There couldn’t have been a more appropriate place to start our community mapping project than the Skills and Enterprise Hub at Horsehay, located close to the original site of the Coalbrookdale Company Ironworks. Abraham Darby II developed the ironworks in 1755 so that by the time the miners of the Cinderloo Uprising came to halt operations in February 1821, there were three furnaces, two forges, two rolling mills and a slitting mill. The works eventually became A&B Cranes in the 1960s where heavy engineering of bridge and crane structures continued until 1983. Today, the Skills and Enterprise Hub is a lively place of industry and creativity where people develop skills, make useful products and build self-confidence. Our immediate impressions of the atmosphere were friendly, open and respected – the kind of place of social justice that the miners of 1821 were striving for.
Amanda Hillier and Andrew Howe worked with a small group of people with learning difficulties at the Hub to create mixed media art work for the map of communities along the route of the Cinderloo march of 1821. We took a short walk to see the Upper Pool, that supplied water to the ironworks blast furnaces, and the Old Row (originally Long Row, built from 1750s onwards) and New Row (built 1830s) of workers’ cottages. We retreated from a rain shower back to the Hub to explore printmaking, drawing and collage.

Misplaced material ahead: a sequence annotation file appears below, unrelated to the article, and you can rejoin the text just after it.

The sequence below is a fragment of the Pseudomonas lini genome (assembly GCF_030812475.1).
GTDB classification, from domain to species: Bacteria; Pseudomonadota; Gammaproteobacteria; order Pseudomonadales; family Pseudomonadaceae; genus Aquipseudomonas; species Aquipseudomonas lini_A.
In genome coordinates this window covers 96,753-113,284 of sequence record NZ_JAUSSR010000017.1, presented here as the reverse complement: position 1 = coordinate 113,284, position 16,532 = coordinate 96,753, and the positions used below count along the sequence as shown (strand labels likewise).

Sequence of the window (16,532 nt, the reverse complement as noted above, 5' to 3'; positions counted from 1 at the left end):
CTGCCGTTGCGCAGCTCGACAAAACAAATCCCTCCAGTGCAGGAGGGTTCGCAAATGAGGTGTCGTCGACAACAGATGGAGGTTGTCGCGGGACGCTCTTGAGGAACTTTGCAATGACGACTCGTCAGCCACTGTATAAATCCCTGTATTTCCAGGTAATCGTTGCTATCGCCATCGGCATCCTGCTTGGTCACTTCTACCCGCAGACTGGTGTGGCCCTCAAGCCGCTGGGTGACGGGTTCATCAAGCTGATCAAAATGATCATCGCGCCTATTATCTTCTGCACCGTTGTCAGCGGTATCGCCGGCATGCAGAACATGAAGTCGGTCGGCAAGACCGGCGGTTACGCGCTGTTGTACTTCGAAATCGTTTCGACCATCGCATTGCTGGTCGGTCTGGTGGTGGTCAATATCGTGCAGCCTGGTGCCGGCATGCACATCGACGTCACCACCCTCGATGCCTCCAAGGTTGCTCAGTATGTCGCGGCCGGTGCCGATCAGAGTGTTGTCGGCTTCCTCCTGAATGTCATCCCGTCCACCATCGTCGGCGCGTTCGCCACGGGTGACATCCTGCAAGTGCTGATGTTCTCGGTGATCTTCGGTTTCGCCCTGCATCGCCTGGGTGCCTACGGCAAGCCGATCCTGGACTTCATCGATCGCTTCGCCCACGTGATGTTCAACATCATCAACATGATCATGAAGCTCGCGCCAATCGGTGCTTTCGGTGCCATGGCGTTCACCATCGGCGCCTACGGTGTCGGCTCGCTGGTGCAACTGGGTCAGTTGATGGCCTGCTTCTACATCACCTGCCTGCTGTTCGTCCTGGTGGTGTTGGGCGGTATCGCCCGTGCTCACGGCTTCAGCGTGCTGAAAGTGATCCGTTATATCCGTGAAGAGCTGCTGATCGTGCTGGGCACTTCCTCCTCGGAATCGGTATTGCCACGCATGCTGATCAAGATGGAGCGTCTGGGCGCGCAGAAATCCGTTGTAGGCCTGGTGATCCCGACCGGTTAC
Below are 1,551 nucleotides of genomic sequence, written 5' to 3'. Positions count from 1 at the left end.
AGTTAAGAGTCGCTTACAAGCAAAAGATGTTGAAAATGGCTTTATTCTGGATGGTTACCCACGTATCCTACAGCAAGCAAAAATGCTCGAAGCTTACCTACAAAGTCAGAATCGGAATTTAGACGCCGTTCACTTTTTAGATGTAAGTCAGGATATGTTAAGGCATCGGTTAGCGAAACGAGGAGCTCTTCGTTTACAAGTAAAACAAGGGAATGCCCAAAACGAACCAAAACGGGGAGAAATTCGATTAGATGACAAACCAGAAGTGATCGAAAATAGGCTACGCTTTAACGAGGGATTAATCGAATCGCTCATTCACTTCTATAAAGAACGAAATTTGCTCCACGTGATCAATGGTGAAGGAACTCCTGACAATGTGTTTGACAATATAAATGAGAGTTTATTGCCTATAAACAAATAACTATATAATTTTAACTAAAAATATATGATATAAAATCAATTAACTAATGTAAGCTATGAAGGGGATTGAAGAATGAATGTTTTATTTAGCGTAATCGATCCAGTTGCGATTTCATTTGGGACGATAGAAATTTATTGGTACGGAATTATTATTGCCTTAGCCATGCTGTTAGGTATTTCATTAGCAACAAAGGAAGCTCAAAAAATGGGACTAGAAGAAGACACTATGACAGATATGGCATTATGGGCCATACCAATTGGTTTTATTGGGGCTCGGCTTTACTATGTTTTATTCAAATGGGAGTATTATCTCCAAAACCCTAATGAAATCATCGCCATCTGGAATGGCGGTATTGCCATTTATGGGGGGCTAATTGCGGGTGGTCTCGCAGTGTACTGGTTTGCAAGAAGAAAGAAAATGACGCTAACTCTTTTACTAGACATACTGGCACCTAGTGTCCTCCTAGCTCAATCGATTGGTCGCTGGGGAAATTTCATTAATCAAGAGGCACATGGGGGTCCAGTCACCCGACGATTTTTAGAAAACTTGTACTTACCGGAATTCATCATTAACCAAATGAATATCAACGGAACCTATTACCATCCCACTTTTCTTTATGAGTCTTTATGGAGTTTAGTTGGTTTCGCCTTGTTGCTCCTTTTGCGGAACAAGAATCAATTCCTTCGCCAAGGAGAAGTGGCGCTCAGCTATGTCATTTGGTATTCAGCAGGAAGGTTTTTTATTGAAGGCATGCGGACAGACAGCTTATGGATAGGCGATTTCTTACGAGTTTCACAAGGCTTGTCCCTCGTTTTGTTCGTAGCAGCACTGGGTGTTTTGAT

For some it was new knowledge to learn that all this history was on the doorstep of their workplace, and everyone was fascinated to hear the story. In return, it was great to hear about where people lived from all parts of Telford. Ross told us about the family coal delivery business, A Evans and Son of Madeley, which went back through his father, grandfather and great-grandfather, and also about an uncle, who had a pit at The Rock near Ketley. Adrian told us about how his father moved from the Potteries in Stoke on Trent to come and work in Telford in the 1970s.
Here is a selection of some of the art work:
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